One of the important functions of market research is to quantify marketers’ “gut feelings”. Putting a number against perceived potential, or identifying the attitude which leads to a sale can be invaluable in defining a strategy. Yet when it comes to choosing an agency to carry out the research, most marketers still rely on the same “gut feeling” they are trying to substantiate.
In many respects, this is not surprising. It is the way in which most marketing services suppliers are appointed, including those who will be handed far greater budgets, such as advertising agencies. And yet it goes against the general trend of business decisions, which is to codify the process and validate any choice against fixed criteria.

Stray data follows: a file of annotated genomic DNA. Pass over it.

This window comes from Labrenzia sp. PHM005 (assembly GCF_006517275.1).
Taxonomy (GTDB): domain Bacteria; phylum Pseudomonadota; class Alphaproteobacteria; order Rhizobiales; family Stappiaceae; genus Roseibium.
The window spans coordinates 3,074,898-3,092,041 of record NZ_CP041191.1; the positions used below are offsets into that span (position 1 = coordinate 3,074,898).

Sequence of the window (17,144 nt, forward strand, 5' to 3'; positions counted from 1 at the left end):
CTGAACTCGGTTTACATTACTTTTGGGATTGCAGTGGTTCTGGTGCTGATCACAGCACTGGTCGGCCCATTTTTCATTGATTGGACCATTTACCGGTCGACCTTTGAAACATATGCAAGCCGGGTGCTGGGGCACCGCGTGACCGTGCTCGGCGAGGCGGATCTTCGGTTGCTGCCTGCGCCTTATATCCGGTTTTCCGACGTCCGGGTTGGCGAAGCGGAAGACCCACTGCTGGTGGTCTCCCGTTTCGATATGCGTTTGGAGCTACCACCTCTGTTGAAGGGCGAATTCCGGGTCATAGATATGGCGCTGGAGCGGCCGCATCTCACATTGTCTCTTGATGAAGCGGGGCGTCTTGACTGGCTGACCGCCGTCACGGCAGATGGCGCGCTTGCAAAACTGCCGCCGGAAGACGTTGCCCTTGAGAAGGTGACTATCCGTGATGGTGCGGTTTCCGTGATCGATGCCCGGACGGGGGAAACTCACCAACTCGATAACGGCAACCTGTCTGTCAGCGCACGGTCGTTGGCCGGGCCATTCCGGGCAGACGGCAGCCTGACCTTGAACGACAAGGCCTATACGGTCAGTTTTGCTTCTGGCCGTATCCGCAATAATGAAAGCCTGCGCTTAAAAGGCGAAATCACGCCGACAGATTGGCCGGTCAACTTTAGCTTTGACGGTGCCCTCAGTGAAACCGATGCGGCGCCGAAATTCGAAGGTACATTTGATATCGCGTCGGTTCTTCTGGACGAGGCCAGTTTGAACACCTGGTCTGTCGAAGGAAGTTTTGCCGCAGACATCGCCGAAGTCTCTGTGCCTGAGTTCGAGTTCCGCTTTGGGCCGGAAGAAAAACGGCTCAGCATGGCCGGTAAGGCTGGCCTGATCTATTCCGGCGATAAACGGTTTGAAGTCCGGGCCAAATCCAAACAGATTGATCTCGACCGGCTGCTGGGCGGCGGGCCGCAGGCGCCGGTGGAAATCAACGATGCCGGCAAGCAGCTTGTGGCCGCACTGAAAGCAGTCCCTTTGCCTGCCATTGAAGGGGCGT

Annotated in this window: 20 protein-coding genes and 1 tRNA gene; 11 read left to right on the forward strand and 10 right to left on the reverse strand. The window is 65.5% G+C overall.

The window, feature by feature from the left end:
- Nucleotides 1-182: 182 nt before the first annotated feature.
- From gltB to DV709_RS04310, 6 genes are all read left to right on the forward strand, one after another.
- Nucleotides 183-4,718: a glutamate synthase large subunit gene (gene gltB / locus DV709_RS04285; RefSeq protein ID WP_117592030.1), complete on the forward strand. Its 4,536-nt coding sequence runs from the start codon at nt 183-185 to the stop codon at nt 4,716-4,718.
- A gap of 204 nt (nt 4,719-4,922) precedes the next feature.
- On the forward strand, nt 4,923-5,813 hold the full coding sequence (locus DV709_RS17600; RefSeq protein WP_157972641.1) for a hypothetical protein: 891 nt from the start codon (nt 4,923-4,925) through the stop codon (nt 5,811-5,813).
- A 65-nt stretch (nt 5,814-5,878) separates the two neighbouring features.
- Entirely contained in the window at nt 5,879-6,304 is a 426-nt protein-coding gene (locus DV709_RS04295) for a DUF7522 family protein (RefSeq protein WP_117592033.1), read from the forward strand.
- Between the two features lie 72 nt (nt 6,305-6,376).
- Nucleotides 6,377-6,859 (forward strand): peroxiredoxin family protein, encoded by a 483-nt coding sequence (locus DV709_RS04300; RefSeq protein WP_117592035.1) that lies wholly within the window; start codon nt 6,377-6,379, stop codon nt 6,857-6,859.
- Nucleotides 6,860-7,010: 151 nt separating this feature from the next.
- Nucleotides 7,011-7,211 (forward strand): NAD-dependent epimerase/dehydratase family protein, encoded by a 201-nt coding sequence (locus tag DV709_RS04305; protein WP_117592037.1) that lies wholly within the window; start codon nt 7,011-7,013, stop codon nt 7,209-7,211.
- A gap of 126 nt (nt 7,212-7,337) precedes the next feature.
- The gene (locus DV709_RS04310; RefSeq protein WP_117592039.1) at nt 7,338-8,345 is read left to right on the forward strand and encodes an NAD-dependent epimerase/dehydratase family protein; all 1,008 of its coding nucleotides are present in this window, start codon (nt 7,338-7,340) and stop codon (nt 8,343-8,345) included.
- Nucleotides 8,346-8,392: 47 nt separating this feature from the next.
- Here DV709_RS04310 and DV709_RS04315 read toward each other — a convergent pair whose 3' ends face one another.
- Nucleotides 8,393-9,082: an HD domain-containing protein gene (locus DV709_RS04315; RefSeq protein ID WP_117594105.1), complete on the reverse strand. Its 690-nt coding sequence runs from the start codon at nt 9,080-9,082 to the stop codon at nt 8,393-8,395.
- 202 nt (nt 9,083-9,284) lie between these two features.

“It can be done formally,” accepts Philip Talmage, market research manager at Commercial Union, “but it is usually done informally. Some research agencies are now adopting ISO 9000 certification and those client companies with similar certification do tend to use formal techniques when choosing research suppliers.”
This has been the subject of some discussion within the Association of Users of Research Agencies (AURA). Certain clients, such as Whitbread, are keen to see a more structured approach to agency selection. Others prefer to draw on their own experience and that of their contemporaries.